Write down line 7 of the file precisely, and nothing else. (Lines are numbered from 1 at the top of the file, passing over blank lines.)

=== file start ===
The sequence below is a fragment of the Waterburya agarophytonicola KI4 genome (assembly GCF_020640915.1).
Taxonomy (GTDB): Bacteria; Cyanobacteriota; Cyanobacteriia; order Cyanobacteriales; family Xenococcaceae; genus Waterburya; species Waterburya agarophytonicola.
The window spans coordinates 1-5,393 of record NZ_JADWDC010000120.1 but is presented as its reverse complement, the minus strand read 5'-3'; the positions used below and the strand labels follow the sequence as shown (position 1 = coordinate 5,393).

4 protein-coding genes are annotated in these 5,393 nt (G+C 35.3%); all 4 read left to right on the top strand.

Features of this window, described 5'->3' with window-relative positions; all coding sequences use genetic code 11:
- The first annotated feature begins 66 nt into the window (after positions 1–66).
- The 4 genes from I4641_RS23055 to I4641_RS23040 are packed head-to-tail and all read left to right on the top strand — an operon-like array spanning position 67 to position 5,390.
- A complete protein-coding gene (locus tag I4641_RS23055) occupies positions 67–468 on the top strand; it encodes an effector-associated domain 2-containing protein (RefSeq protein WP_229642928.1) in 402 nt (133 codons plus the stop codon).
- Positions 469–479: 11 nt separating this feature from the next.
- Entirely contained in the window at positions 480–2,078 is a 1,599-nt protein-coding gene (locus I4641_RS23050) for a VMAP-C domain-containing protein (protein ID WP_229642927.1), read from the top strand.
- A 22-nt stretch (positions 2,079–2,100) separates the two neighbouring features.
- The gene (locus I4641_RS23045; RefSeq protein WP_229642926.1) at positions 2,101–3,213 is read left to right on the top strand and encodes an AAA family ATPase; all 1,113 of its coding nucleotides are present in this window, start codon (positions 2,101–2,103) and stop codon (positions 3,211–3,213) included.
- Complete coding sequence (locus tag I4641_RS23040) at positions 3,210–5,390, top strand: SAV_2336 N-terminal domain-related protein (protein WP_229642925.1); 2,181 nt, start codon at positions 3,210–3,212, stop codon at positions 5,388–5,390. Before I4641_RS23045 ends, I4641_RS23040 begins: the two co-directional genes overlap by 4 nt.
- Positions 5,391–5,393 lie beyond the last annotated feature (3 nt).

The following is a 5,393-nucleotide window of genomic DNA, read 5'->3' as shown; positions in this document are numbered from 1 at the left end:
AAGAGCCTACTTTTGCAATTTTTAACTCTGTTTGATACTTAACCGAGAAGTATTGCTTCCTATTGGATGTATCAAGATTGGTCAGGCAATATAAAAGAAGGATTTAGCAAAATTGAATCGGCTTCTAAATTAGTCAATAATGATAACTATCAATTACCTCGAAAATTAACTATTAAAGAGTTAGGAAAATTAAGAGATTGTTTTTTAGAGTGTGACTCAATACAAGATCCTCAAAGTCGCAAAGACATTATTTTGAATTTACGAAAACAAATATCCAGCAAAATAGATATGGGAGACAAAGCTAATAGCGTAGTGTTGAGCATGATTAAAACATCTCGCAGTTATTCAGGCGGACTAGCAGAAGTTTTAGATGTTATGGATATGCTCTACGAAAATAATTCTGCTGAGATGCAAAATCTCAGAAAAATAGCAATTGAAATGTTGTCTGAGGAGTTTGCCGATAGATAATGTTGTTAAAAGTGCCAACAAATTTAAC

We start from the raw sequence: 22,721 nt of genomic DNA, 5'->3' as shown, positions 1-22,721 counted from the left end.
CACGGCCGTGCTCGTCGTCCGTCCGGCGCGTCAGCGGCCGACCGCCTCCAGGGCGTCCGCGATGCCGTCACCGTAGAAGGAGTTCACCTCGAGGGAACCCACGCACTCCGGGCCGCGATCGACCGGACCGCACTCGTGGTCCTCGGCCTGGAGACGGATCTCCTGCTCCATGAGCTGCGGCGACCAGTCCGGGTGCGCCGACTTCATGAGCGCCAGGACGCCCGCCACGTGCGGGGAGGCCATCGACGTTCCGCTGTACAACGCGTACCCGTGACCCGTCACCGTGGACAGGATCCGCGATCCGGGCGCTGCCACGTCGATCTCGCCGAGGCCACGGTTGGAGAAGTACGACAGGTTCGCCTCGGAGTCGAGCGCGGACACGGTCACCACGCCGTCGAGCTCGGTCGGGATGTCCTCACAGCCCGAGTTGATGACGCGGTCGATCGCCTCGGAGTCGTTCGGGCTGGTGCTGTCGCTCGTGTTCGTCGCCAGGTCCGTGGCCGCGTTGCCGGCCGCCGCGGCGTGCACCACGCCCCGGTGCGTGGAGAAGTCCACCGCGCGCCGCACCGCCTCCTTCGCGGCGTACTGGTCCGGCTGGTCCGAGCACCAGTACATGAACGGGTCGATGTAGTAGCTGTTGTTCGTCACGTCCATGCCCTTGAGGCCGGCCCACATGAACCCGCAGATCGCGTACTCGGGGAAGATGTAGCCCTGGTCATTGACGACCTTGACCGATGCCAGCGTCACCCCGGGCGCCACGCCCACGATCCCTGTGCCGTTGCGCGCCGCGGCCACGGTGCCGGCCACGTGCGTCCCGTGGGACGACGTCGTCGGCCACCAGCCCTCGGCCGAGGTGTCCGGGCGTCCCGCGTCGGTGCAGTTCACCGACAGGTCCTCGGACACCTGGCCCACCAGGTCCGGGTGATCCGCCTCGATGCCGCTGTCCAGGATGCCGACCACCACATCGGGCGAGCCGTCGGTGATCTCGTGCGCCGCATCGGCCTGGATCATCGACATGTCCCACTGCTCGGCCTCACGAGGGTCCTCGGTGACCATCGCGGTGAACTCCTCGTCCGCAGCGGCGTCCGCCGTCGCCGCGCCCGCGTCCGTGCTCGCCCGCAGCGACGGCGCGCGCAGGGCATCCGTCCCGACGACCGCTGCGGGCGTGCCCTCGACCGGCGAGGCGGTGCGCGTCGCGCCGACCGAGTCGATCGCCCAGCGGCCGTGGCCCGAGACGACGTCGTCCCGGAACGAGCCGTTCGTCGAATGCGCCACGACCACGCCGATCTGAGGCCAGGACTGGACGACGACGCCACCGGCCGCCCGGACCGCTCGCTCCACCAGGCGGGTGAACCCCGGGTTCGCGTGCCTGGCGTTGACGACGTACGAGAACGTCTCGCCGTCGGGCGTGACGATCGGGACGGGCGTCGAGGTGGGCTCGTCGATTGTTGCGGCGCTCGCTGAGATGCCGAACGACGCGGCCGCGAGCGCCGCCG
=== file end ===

- The 4 genes from I4641_RS23055 to I4641_RS23040 are packed head-to-tail and all read left to right on the top strand — an operon-like array spanning position 67 to position 5,390.